What if we want to truly separate out the Search Results? For example, you want your users to be able to be logged in but still only see the content from the public facing web site. We can do that with a scope. In SharePoint Online, scopes must be created at the Site Collection level. Again go to /_layouts/settings.aspx and then click on the Search Scopes link. Here, click on the New Scope link and give your scope a name. In my case, I chose the name Public. You may consider changing some of these other settings here later, but for now, I went with the default. After you create it, you need to add a scope rule. For Scope Rule Type, choose Web Address. For Web Address, choose Domain or subdomain and then enter the domain of your site (minus the http://). In my case, I entered dotnetmafia-web.sharepoint.com. Lastly, for the Behavior radio button choose Require. Here is what the screen looks like.
After you create the scope, you have to wait for a scope update. Unfortunately, this can take a while (as shown below) and there isn’t a button for you to click to force the update to occur now like with on-premises SharePoint.
Once it occurs, try out a simple query using the keyword syntax on our existing search center. I wrote a post on useful keywords to use in search a while back that describes the use of the Scope keyword as well as others. I issued the following query. Try it out for yourself.
Now that works great. Obviously, we don’t want our users to have to type the scope in themselves though. What we’ll do is set the scope property on the CoreResultsWebPart of the results.aspx page. This will force all queries in that search center to use that scope and give us the results we want. Edit the page, and then edit the CoreResultsWebPart. Under Location Properties, type the name of your scope in the Scope box.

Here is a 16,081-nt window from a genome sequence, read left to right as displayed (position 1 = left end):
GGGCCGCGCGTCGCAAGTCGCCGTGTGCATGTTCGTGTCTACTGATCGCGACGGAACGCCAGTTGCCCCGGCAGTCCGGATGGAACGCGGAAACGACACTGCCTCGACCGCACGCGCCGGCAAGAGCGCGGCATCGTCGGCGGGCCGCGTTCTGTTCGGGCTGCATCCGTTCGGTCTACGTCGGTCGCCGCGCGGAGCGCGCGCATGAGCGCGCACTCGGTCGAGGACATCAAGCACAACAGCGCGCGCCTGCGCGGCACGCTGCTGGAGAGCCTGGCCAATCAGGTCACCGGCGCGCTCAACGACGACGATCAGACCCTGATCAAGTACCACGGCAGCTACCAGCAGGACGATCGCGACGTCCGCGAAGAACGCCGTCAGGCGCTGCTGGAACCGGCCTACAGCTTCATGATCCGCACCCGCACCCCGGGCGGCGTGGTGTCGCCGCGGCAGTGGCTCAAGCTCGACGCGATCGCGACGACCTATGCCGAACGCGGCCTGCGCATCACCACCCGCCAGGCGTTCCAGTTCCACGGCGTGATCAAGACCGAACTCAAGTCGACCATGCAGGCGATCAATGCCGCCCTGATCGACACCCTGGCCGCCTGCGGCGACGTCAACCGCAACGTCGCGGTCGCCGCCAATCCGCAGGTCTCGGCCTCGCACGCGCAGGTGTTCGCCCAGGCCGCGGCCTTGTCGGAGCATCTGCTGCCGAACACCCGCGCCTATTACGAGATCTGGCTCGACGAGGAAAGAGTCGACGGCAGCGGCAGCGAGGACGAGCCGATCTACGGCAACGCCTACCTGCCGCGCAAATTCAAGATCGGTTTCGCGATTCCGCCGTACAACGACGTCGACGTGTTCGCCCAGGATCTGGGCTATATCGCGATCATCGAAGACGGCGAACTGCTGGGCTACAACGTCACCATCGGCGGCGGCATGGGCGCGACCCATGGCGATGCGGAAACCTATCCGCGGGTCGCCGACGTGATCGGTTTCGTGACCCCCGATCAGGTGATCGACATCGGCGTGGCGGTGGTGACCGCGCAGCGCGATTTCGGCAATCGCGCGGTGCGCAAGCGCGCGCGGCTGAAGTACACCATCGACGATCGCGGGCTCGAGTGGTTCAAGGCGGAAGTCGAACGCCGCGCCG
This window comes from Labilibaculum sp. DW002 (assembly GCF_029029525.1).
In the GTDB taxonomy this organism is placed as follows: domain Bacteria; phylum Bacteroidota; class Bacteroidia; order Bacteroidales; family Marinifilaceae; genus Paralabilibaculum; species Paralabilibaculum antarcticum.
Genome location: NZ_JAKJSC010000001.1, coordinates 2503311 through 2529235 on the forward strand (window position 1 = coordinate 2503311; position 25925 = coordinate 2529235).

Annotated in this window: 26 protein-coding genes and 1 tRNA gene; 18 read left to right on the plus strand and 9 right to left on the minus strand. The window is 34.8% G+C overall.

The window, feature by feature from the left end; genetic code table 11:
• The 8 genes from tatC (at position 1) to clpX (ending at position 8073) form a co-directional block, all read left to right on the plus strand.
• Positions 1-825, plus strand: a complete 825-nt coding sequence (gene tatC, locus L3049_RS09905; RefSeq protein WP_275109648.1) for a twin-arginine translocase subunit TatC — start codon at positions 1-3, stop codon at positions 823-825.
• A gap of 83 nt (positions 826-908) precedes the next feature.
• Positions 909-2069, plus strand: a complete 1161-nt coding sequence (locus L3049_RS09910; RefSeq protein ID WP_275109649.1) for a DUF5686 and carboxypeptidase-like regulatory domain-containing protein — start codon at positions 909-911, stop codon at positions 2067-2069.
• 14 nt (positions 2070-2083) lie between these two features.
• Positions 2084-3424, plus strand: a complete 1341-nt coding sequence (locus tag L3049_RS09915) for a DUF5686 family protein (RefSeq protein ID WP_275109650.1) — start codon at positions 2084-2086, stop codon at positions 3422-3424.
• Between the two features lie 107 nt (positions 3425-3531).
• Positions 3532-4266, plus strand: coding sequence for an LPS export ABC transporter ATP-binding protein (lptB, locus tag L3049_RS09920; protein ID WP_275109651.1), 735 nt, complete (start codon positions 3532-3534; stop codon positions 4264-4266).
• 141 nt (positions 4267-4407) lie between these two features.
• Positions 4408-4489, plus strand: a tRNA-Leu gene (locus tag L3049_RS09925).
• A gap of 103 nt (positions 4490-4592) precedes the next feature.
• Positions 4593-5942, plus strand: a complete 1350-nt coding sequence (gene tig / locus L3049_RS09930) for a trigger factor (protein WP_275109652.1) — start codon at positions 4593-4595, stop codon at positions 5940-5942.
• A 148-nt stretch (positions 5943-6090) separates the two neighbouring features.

When you are finished, click Ok, and then save your page. When you are done, issue a query again without the Scope keyword and you should get the desired results.
Like before, you can try the above query out yourself on my SharePoint Online site. You now have a working search. However, I wanted to point out one more potential issue. On your Site Settings page, click on the Search Settings link. Make sure it has the correct URL to your search center on the public facing site. I have seen issues before where it was pointing to the private site collection.
At this point, you may want to customize the way your search center looks by applying a custom master page and what not. It’s also up to you on how you want to get your users to the search center. You can add the standard Search Box delegate control to your master page if you like. You can also just provide a simple link to Search as well. I’ll leave those items to the branding experts (I’m definitely not one of them :) ). The links to my SharePoint Online site should work for a while and I’ll update them later if necessary.